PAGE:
9) Information storage. Used for storing key data, such as SOC, SOH, SOF, SOE, cumulative charge/discharge Ah number, fault code and consistency, etc. A real BMS in a vehicle may only have some of the hardware and software mentioned above. Each battery unit shall have at least one battery voltage sensor and one temperature sensor. For battery systems with dozens of batteries, there may be only one BMS controller, or even integration of BMS functionality into the vehicle's main controller. For battery systems with hundreds of cell units, there may be a master controller and multiple slave controllers that manage only one cell module. For each battery module with dozens of cell units, there may be a number of module circuit contactors and balance modules, and the same management of the battery module from the controller like measuring voltage and current, control the contactor, balance the battery unit and communicate with the main controller. Based on the reported data, the master controller will perform battery state estimation, fault diagnosis, thermal management, etc.

10) EMC. Due to the harsh operating environment of electric vehicles, BMS is required to have good anti-EMI capability and low external radiation. The basic framework of electric vehicle BMS software and hardware is shown in Figure 2.

Figure 2 Basic framework of hardware and software of vehicle-mounted BMS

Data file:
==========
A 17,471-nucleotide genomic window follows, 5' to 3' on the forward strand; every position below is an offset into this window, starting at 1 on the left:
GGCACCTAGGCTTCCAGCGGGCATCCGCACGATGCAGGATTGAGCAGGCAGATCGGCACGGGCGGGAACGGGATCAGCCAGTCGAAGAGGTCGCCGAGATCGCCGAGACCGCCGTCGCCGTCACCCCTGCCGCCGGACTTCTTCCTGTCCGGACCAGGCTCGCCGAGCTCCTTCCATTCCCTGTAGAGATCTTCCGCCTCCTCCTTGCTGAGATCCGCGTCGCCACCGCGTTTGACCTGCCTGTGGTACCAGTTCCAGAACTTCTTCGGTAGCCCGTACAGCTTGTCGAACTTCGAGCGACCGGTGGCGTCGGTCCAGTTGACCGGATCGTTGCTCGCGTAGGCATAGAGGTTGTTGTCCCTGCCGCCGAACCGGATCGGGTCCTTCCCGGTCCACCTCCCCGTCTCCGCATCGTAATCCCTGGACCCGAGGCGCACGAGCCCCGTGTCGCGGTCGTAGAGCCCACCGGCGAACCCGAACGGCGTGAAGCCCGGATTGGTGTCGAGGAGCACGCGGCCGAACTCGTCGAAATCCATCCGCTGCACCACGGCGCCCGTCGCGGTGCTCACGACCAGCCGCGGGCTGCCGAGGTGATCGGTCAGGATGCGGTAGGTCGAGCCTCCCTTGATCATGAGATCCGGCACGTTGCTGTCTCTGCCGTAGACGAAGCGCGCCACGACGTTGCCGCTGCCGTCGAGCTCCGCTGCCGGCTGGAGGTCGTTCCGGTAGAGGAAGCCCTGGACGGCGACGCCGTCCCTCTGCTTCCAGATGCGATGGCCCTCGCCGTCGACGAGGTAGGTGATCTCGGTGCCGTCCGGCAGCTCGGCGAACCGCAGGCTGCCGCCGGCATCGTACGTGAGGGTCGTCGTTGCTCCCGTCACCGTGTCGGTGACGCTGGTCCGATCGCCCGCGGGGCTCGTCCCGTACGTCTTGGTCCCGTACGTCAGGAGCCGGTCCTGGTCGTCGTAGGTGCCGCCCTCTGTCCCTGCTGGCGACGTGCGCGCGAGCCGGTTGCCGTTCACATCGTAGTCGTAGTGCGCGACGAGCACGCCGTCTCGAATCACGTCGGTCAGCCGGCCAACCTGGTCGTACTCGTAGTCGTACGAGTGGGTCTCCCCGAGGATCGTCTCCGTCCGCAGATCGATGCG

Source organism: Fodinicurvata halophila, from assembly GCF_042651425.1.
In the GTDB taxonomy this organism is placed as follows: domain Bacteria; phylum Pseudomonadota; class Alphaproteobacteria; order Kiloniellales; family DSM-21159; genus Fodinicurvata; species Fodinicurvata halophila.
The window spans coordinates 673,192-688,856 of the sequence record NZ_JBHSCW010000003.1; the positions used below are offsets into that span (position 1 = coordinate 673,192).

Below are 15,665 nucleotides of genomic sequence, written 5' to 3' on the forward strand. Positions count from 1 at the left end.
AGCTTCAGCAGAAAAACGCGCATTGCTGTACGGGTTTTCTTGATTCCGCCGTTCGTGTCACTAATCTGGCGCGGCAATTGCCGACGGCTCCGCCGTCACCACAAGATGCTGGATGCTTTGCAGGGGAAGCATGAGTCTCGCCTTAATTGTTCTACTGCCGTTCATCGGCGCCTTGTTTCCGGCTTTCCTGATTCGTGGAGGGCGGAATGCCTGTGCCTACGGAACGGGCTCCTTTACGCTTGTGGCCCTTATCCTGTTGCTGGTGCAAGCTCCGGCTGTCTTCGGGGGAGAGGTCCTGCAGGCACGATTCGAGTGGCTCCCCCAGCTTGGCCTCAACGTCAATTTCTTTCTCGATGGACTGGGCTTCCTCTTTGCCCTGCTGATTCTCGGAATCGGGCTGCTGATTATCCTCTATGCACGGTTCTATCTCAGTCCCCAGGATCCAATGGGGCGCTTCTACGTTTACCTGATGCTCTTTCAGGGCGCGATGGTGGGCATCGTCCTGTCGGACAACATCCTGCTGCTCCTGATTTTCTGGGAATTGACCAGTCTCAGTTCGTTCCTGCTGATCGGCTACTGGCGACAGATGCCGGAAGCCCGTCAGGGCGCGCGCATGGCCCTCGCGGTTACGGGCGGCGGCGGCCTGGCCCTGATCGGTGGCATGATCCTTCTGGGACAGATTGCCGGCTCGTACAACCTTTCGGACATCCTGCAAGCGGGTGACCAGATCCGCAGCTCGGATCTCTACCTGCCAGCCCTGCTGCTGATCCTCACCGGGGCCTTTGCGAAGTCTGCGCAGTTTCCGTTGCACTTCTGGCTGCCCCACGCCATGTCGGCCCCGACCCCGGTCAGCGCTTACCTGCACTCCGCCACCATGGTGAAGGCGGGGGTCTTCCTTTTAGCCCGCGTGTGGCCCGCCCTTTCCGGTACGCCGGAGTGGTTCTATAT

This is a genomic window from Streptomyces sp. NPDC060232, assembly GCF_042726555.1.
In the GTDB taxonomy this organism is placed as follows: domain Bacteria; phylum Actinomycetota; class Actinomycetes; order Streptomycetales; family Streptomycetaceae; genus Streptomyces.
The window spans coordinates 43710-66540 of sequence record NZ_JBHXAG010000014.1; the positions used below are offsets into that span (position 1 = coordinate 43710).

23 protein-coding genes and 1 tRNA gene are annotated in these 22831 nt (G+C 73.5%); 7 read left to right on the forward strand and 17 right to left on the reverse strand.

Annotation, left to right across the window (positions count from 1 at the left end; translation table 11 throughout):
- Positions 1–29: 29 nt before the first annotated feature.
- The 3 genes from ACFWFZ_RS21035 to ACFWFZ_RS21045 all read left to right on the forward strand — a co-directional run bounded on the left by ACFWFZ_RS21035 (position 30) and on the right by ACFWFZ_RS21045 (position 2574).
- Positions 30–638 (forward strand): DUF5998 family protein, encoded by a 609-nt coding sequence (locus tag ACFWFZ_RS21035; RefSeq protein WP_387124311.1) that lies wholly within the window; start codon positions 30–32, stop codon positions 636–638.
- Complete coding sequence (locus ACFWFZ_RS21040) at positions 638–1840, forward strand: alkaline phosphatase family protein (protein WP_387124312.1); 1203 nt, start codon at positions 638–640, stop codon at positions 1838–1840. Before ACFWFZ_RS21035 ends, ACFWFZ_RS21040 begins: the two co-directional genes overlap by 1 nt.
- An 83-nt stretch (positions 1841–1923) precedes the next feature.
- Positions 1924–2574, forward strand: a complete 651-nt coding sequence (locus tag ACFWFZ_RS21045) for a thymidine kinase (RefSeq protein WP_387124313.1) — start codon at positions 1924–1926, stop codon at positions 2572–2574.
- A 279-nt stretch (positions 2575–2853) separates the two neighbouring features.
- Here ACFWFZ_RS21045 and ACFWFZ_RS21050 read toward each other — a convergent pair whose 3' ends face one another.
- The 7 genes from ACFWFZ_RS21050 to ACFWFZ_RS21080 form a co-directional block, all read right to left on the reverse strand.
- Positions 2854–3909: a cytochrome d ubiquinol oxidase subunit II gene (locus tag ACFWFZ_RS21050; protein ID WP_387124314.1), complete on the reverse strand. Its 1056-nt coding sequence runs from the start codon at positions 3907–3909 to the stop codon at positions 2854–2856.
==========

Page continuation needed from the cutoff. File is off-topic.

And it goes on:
Key issues with 3BMS

Although a BMS has many functional modules, this article only analyzes and summarizes its key issues. Currently, key issues relate to battery voltage measurement, data sampling frequency synchronization, battery state estimation, battery uniformity and equalization, and accurate measurement of battery fault diagnosis.

3.1 Battery voltage measurement (CVM)

The difficulties of battery voltage measurement lie in the following aspects:

(1) The battery pack of an electric car has hundreds of cells connected in series, requiring many channels to measure voltage. Because the measured cell voltage has a cumulative potential, which varies from cell to cell, it is impossible to eliminate the error with a one-way compensation approach.

Figure 3OCV curve and change in SOC per millivolt (measured at 25 ° C, 3 hours rest time)